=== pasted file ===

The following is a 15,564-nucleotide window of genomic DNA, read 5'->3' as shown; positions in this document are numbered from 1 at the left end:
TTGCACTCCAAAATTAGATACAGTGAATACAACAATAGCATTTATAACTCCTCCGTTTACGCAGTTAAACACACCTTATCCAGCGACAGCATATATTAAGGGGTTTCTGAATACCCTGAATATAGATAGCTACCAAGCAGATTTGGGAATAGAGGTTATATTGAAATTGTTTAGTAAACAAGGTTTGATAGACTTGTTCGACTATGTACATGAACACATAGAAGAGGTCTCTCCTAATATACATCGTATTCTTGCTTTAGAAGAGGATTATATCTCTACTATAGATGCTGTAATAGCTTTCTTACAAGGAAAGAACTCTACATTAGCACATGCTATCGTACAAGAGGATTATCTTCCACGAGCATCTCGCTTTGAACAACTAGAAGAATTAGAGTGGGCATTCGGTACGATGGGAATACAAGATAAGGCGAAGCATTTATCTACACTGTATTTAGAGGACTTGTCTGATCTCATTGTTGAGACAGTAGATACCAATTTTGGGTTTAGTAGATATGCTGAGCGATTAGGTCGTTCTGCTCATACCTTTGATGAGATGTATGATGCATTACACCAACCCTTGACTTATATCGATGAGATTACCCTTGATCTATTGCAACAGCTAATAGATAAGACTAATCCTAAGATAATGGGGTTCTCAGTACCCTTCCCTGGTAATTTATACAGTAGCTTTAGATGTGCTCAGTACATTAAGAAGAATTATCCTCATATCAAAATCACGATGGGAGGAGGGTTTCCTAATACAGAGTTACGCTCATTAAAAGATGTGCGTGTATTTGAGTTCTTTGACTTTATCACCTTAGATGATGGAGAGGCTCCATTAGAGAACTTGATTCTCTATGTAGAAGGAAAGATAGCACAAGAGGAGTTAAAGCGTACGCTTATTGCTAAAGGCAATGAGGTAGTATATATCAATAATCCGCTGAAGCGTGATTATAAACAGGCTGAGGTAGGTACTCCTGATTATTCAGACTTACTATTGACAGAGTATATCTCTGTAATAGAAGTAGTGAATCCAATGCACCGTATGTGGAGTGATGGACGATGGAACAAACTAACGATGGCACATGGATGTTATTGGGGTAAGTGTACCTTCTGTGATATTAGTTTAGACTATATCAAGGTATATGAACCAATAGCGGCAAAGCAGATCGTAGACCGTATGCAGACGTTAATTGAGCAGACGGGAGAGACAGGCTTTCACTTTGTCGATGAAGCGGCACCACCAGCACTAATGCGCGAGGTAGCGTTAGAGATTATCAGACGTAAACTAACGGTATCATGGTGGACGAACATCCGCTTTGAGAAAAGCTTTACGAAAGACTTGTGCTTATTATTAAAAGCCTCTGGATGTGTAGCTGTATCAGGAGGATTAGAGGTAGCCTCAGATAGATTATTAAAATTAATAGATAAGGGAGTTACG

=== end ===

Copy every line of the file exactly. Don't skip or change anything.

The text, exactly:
The following is a 15,564-nucleotide window of genomic DNA, read 5'->3' as shown; positions in this document are numbered from 1 at the left end:
TTGCACTCCAAAATTAGATACAGTGAATACAACAATAGCATTTATAACTCCTCCGTTTACGCAGTTAAACACACCTTATCCAGCGACAGCATATATTAAGGGGTTTCTGAATACCCTGAATATAGATAGCTACCAAGCAGATTTGGGAATAGAGGTTATATTGAAATTGTTTAGTAAACAAGGTTTGATAGACTTGTTCGACTATGTACATGAACACATAGAAGAGGTCTCTCCTAATATACATCGTATTCTTGCTTTAGAAGAGGATTATATCTCTACTATAGATGCTGTAATAGCTTTCTTACAAGGAAAGAACTCTACATTAGCACATGCTATCGTACAAGAGGATTATCTTCCACGAGCATCTCGCTTTGAACAACTAGAAGAATTAGAGTGGGCATTCGGTACGATGGGAATACAAGATAAGGCGAAGCATTTATCTACACTGTATTTAGAGGACTTGTCTGATCTCATTGTTGAGACAGTAGATACCAATTTTGGGTTTAGTAGATATGCTGAGCGATTAGGTCGTTCTGCTCATACCTTTGATGAGATGTATGATGCATTACACCAACCCTTGACTTATATCGATGAGATTACCCTTGATCTATTGCAACAGCTAATAGATAAGACTAATCCTAAGATAATGGGGTTCTCAGTACCCTTCCCTGGTAATTTATACAGTAGCTTTAGATGTGCTCAGTACATTAAGAAGAATTATCCTCATATCAAAATCACGATGGGAGGAGGGTTTCCTAATACAGAGTTACGCTCATTAAAAGATGTGCGTGTATTTGAGTTCTTTGACTTTATCACCTTAGATGATGGAGAGGCTCCATTAGAGAACTTGATTCTCTATGTAGAAGGAAAGATAGCACAAGAGGAGTTAAAGCGTACGCTTATTGCTAAAGGCAATGAGGTAGTATATATCAATAATCCGCTGAAGCGTGATTATAAACAGGCTGAGGTAGGTACTCCTGATTATTCAGACTTACTATTGACAGAGTATATCTCTGTAATAGAAGTAGTGAATCCAATGCACCGTATGTGGAGTGATGGACGATGGAACAAACTAACGATGGCACATGGATGTTATTGGGGTAAGTGTACCTTCTGTGATATTAGTTTAGACTATATCAAGGTATATGAACCAATAGCGGCAAAGCAGATCGTAGACCGTATGCAGACGTTAATTGAGCAGACGGGAGAGACAGGCTTTCACTTTGTCGATGAAGCGGCACCACCAGCACTAATGCGCGAGGTAGCGTTAGAGATTATCAGACGTAAACTAACGGTATCATGGTGGACGAACATCCGCTTTGAGAAAAGCTTTACGAAAGACTTGTGCTTATTATTAAAAGCCTCTGGATGTGTAGCTGTATCAGGAGGATTAGAGGTAGCCTCAGATAGATTATTAAAATTAATAGATAAGGGAGTTACG